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In the Spirit of Flight

By David Pambianchi

One of our first wonders is flight. If your memory fails, watch a child in fascination observe a pigeon or butterfly take to the air, a seemingly unachievable miracle experienced only in our imagination. Yet through our imagination, determination and intellect, we follow, off the ground, into the clouds, and beyond.

Powerful and free, we know how Icarus felt whenever we watch an eagle soar. Our psyche fills with desire, creates fairytale dragons and mythical unicorns. We manipulate natural resources to build and transform our thoughts into form and action. (That’s your real Da Vinci code.) We fold paper planes, whirly-twirlers, piece together flying, floating objects of all experimental shapes and sizes. In essence, from rubber band powered propellers to jet engines, we strive to transport ourselves from here, to up there. We too can fly.

I began flying lessons by renting a Cessna 172R flight trainer from The Academy of Aviation at Republic Airport in Farmingdale, New York. Along with anticipation for the new and adventurous comes a lot to absorb: Theory, ground inspection, instruments, radio, navigation and more. Pre-takeoff check, taxi, then a rush of speed, sound and power, vibration, forward and then upward, you’re on your way.
Before you try your own hands and feet at the controls, your instructor may show you a thing or two that makes your stomach want to jump through your mouth. But hang in there. The steady, fresh breezes of an open window helps stave off motion sickness. The view remains solemn and clear.  

Inlets like bath tubs hold sailboats and fishing trawlers. Long Island’s beaches stretch surreal into the distance with sunbathers no larger than ants, waves break forming rows of white lines on green shades of ocean, and all the while I keep a conscious eye for other aircraft and landmarks. I watch a large seagull, wings spread, sailing along below me and feel admiration, a sense of accomplishment and a bit less envious. With Life below and Spirit up here, the two blend and I remember. On a section of fields below, I recall my father and me fruit picking, filling baskets with ripe strawberries, where I now bring my own son Jayson to pick pumpkins.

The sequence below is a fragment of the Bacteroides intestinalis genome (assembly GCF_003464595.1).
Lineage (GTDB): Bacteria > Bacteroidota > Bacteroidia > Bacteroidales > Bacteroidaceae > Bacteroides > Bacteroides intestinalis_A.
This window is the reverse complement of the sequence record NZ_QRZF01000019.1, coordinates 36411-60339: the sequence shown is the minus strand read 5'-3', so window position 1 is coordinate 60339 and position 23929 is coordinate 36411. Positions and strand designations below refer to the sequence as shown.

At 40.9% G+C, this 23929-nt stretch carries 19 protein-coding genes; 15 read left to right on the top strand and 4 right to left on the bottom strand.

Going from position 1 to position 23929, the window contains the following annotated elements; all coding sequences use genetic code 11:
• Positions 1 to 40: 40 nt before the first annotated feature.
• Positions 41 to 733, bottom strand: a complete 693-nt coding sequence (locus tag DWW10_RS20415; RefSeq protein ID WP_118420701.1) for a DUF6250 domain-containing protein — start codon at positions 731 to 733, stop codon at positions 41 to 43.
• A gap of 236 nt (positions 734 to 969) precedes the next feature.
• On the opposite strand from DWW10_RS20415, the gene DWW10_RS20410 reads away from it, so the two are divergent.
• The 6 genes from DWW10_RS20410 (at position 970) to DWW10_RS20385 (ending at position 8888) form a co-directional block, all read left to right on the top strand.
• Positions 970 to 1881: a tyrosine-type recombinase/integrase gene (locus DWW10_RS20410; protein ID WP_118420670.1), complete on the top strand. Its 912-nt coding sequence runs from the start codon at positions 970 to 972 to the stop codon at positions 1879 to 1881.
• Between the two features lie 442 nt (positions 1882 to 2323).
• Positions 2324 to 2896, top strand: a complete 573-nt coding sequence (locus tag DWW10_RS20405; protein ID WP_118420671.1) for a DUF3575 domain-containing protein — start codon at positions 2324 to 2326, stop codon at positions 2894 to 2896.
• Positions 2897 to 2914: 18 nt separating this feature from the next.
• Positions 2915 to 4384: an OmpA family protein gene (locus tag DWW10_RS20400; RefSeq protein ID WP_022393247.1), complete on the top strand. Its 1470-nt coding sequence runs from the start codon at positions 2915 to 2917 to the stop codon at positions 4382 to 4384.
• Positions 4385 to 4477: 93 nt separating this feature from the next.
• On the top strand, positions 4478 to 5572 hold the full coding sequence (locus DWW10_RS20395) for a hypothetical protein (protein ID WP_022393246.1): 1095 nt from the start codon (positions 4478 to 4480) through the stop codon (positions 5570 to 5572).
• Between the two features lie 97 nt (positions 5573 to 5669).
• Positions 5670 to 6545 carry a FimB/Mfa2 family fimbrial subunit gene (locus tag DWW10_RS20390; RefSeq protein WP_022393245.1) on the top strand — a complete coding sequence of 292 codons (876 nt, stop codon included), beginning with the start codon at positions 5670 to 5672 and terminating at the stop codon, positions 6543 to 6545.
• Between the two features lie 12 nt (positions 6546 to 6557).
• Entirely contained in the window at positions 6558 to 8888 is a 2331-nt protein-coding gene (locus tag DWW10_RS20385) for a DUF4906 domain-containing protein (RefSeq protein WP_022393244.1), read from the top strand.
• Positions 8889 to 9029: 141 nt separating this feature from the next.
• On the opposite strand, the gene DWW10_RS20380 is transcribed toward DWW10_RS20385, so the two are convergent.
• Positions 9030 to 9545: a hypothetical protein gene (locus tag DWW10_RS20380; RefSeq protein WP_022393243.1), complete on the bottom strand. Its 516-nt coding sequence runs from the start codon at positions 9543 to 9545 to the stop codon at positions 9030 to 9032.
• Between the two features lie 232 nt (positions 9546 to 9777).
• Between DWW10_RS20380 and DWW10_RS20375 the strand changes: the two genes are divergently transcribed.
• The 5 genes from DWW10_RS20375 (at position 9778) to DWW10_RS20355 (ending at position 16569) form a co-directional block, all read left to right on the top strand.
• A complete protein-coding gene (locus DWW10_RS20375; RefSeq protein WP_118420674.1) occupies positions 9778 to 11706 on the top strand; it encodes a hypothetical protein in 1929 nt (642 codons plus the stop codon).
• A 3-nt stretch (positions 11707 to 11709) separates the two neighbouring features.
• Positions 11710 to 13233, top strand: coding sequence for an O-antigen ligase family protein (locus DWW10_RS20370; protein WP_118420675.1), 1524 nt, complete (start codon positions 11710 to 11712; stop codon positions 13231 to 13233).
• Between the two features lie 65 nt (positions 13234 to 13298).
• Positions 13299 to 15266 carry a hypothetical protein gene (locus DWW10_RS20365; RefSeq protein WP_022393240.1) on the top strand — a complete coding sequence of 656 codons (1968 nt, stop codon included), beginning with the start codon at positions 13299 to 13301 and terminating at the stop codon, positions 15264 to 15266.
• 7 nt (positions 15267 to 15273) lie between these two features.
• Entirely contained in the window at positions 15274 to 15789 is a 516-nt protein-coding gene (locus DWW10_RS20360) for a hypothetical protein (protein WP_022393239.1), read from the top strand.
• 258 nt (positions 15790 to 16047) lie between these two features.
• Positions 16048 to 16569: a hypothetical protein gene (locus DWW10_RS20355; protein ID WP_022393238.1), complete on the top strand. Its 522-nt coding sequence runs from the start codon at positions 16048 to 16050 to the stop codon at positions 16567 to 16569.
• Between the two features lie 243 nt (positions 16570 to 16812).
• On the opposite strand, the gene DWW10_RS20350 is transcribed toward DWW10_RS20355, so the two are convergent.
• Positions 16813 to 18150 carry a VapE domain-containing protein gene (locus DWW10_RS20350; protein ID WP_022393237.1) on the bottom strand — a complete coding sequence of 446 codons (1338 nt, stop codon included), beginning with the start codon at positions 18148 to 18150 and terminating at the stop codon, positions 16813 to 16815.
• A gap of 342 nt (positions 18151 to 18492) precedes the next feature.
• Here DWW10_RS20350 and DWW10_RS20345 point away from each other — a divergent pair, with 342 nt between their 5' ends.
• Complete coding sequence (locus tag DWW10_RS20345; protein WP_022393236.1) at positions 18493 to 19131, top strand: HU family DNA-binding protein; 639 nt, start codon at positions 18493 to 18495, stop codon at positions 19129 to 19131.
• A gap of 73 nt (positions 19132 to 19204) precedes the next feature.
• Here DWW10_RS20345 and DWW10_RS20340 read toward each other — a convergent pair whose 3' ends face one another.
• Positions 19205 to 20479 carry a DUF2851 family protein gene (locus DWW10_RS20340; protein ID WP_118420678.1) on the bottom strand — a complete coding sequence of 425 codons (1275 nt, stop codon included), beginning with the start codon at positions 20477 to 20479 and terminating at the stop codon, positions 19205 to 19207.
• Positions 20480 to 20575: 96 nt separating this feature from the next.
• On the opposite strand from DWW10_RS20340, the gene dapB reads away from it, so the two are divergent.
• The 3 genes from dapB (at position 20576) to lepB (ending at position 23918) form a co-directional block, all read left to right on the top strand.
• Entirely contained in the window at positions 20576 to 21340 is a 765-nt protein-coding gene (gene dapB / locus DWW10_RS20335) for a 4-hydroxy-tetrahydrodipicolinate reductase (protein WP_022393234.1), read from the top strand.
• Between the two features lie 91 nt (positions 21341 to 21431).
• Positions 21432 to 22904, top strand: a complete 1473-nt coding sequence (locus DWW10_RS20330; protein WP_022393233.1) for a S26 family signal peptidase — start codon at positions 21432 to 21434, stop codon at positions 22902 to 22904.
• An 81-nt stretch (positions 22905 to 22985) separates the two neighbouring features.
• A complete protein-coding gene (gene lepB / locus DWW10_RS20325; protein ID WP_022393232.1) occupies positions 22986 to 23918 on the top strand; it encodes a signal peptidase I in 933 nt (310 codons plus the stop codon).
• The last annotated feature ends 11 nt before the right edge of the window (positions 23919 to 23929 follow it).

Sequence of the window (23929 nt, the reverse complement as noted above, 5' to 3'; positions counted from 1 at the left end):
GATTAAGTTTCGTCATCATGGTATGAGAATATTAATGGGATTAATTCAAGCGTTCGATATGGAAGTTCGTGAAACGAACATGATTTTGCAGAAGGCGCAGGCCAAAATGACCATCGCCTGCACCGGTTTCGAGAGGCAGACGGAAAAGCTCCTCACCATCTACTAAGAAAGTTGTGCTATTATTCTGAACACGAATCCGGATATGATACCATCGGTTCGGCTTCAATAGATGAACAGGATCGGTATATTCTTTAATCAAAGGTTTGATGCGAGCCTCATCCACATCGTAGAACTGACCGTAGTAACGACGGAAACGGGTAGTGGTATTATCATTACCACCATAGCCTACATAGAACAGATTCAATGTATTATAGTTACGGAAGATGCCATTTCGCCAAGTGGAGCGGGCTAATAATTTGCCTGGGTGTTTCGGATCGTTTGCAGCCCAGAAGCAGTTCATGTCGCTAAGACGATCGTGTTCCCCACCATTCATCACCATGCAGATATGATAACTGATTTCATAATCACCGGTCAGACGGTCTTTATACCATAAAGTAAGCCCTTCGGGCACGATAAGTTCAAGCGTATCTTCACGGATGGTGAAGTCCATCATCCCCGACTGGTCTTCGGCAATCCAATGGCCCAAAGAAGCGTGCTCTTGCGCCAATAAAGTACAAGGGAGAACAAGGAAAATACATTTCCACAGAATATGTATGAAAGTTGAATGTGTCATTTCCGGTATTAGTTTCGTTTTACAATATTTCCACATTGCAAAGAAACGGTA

Hawks ride the thermals (rising air currents). They land with relative ease despite turbulences. But the plane heaves, bumps and rumbles about. While handling the aircraft in choppy, difficult situations, instructor Robert Deinhardt emphasizes, “Do whatever you have to do, whatever it takes to make it work. Make the plane do, what you want.” A good life-lesson reminder to keep focused and determined during tough times and uncertainty.

What a motorcycle is to a car, a helicopter is to a plane. Helicopter Captain Chez Fogel (full time pilot for Talon Air), knows that “more glass means becoming more part of the picture than just a viewer.” Harder to handle and more expensive to rent, I still found taking lessons in a Robinson R22 worthwhile. With slower speed and greater mobility, you can hover, dream-like to explore at length and leisure. Up close to ponder, clouds wisp about you as you pass through. Land on an ice-blue glacier or circle the crater of a volcano.

The lure is strong. We tie ourselves to kites and parachutes, or skydive for a few moments and experience the drop of a falcon in the hunt. Balloons offer a taste of reckless abandon, the future and direction left to the winds of chance. We let go, swoop down, trust our comrades in the control tower and fellow pilots the way a trapeze flyer expects the clasp of his partner’s hands. We float, hurry along or glide silent as an owl.

While the limitless voyage of our minds helps take us from the earth to the sky and beyond, the singular joy of sheer natural flying remains in the realm of birds, a realm we sometimes share In the Spirit of Flight.

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